New International Version
For he longs for all of you and is distressed because you heard he was ill.
King James Bible
For he longed after you all, and was full of heaviness, because that ye had heard that he had been sick.
Darby Bible Translation
since he had a longing desire after you all, and was distressed because ye had heard that he was sick;
World English Bible
since he longed for you all, and was very troubled, because you had heard that he was sick.
Young's Literal Translation
seeing he was longing after you all, and in heaviness, because ye heard that he ailed,
Philippians 2:26 Parallel
CommentaryClarke's Commentary on the Bible
Ye had heard that he had been sick - "In this passage," says Dr. Paley, "no intimation is given that the recovery of Epaphroditus was miraculous, it is plainly spoken of as a natural event. This instance, together with that in the Second Epistle to Timothy, Trophimus have I left at Miletum sick, affords a proof that the power of performing cures, and, by parity of reason, of working other miracles, was a power which only visited the apostles occasionally, and did not at all depend upon their own will. Paul undoubtedly would have healed Epaphroditus if he could; nor would he have left Trophimus at Miletum sick, had the power of working cures awaited his disposal. Had this epistle been a forgery, forgery on this occasion would not have spared a miracle; much less would it have introduced St. Paul professing the utmost anxiety for the safety of his friend, yet acknowledging himself unable to help him, which he does almost expressly in the case of Trophimus, Him have I left sick; and virtually in the passage before us, in which he felicitates himself on the recovery of Epaphroditus in terms which almost exclude the supposition of any supernatural means being used to effect it. This is a reverse which nothing but truth would have imposed." Horae Paulinae, page 234.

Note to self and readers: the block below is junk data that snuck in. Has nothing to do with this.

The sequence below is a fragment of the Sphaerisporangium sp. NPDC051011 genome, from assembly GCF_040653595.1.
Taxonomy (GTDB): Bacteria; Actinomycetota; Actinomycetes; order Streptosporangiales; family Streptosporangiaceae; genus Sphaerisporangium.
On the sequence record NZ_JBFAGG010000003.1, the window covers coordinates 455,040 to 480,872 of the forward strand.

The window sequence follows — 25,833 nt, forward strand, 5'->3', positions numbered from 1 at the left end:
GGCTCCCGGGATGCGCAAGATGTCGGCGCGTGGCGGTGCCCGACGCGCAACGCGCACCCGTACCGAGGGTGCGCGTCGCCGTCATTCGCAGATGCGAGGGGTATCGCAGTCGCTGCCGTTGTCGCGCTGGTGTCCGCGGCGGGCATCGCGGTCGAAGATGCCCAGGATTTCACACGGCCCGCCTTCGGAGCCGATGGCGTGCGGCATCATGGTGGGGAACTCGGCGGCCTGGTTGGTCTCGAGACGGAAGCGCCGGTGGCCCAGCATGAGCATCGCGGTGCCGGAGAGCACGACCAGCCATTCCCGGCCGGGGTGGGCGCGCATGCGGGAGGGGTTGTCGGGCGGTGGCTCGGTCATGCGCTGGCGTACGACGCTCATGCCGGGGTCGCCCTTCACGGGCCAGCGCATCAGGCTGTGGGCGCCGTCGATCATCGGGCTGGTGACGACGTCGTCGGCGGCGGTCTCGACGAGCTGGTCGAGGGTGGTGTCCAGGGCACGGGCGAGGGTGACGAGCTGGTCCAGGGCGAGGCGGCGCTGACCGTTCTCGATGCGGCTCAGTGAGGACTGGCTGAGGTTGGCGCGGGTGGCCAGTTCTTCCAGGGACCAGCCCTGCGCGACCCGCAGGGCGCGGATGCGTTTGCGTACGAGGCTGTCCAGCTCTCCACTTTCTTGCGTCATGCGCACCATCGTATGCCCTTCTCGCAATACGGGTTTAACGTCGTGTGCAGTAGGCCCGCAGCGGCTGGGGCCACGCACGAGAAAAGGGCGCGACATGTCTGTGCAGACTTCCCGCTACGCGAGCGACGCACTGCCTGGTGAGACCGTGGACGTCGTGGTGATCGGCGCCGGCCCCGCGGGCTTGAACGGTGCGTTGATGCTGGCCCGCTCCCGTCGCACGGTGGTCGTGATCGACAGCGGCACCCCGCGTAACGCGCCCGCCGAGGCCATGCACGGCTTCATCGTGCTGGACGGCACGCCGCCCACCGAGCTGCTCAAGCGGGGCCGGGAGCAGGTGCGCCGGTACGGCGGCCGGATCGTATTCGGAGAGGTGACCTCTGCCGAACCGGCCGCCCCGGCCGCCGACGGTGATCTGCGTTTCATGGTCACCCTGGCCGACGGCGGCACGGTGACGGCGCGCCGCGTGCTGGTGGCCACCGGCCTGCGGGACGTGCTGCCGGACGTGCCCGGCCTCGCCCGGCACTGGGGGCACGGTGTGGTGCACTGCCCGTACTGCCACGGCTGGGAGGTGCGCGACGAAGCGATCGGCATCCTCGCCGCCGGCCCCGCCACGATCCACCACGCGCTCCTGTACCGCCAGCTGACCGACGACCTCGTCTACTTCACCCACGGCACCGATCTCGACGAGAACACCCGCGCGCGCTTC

Treasury of Scripture Knowledge
LibraryNotes on the Second Century
Page 94. Line 9. The Book of ---- The reference here is to the apocryphal Wisdom of Solomon xiii. 1-5. Page 104. Med. 33. As originally written this Meditation commenced thus: Whether the sufferings of an. Angel would have been meritorious or no I will not dispute: but'---- And the following sentence, which comes after the first, has also been crossedout: So that it was an honour and no injury to be called to it: And so great an honour that it was an ornament to God himself, and an honour even to …
Thomas Traherne—Centuries of Meditations
July 11. "For it is God which Worketh in You" (Phil. Ii. 13).
Copies of Jesus
Paul and Timothy
But I think it is necessary to send back to you Epaphroditus, my brother, co-worker and fellow soldier, who is also your messenger, whom you sent to take care of my needs.
Indeed he was ill, and almost died. But God had mercy on him, and not on him only but also on me, to spare me sorrow upon sorrow.
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